In its ruling, the ECJ responded to the questions issued by the Spanish Supreme Court regarding the scope of the immunities enjoyed by members of the European Parliament.
When Junqueras was elected MEP, the trial against him and other Catalan pro-independence leaders was still ongoing, and a sentence was handed down later.
Junqueras has been convicted to 13 years in prison for sedition and misuse of public funds and to another 13 years of being disqualified from holding any public office or exercising a public function.
The ECJ did not clarify how this ruling affects the Catalan MEP’s current situation. However, it could benefit others, including former Catalan President Carles Puigdemont and councillors Toni Comin and Clara Pontsanti, who were also elected as MEPs in the EU election.
They were charged for their role in organising the referendum but fled Spanish Justice in October 2017 and have been in Belgium and Scotland, respectively, ever since.
They did not appear before the Spanish Electoral Authority either amid concerns they would be detained.
Encara queden jutges a Europa. Llibertat immediata per a @junqueras! El TJUE defensa els mateixos criteris que hem defensat contra el Parlament europeu i les autoritats espanyoles, que han intentat alterar el funcionament de la democràcia europea. @EuParlament @ourvoteseu
— Carles Puigdemont (@KRLS) December 19, 2019
Puigdemont and Comin presented their own plea before the ECJ, asking the Court to allow them to sit in the European Parliament. This ruling confirms that they had the right to immunity when they were elected to their seats in May.
However, their situation was different as they were charged but not tried and convicted. Spain recently issued European arrest warrants against Puigdemont and Ponsanti that are being at the moment examined by the Belgian and British authorities, respectively.
If the two were to be declared as having the right to immunity, the European arrest warrants would most likely be dismissed. It would then be up to the European Parliament to decide whether to waive the Catalan MEPs’ immunity.
Following the decision of the EU court, European Parliament president David Sassoli addressed the chamber during the plenary session in Strasbourg. “It is a very important ruling which has a direct impact on the composition of this institution,” Sassoli told MEPs.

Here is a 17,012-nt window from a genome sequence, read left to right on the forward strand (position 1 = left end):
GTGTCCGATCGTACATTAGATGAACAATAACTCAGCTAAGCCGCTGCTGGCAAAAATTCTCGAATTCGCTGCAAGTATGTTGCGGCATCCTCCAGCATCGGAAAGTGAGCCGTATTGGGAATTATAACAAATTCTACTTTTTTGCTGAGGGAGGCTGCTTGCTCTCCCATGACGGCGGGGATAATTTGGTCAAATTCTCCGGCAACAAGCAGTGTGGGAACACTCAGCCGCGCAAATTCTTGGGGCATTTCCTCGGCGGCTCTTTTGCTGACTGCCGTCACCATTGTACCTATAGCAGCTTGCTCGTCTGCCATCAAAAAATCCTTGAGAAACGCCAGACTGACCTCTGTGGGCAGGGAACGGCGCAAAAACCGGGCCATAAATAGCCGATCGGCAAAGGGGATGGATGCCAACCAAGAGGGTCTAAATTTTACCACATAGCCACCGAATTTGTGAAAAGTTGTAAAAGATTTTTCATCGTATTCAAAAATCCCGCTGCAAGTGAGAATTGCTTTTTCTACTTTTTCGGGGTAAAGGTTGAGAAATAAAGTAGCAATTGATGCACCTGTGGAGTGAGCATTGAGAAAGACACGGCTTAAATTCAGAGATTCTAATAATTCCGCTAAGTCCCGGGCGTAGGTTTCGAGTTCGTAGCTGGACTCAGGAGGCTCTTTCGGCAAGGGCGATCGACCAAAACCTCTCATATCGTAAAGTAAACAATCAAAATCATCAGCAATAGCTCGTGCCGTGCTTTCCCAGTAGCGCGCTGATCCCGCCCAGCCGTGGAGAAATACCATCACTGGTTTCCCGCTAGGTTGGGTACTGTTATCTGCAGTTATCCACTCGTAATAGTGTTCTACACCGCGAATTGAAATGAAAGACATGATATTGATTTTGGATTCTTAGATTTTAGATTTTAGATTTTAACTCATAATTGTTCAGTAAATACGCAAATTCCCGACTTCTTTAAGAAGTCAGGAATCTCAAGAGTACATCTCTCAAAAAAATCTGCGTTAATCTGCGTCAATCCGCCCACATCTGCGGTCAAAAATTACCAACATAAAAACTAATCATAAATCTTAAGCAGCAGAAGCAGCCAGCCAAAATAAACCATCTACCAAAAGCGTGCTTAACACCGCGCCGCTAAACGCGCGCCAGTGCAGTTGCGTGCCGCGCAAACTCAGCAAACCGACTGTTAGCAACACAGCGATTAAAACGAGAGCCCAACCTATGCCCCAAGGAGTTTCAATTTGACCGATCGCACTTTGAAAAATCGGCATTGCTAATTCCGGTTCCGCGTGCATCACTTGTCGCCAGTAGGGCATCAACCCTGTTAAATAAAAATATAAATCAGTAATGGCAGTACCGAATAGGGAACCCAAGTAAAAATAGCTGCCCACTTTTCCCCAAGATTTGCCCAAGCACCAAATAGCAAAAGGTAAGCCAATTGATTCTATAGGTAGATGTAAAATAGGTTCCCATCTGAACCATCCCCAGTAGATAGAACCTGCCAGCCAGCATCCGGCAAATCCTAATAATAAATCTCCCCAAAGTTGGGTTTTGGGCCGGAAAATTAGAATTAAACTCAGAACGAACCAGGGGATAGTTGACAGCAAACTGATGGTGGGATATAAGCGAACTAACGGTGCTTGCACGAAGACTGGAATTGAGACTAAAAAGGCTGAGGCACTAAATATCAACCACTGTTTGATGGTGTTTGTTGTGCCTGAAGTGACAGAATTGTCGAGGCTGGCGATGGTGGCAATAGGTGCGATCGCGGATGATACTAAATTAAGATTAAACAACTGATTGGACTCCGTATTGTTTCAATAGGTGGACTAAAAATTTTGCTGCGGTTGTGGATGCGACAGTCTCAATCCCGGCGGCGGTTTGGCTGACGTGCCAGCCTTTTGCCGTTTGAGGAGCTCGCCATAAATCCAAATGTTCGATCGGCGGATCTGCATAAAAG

After readings the conclusions of the ECJ on Junquera’s case, which part of the members present applauded, Sassoli urged “the competent Spanish authorities to align with the ruling.” The president of the Parliament announced he has tasked the legal services of the institutions to analyse the potential implications of the decision.
“I will not accept any challenges to the rules on this issue,” Sassoli warned.
The European Commission has reacted to the ruling as well. A spokesperson said the EU executive “takes note of the ruling,” but added that “it is now up to the Spanish Supreme Court and the European Parliament to asses the follow up to this preliminary ruling.”
The Commission avoided to comment on the possible implications of the case for Carles Puigdemont.
Questioned about the implications of the ruling for the respect of the rule of law in Spain, the Commission recalled that it was the Supreme Court itself who seek for clarification from the ECJ and that the answer is a clarification of the rule. “This shows that the procedures are working,” chief spokesperson for the EU executive Eric Mamer added, “our position has not changed.”
[Edited by Zoran Radosavljevic]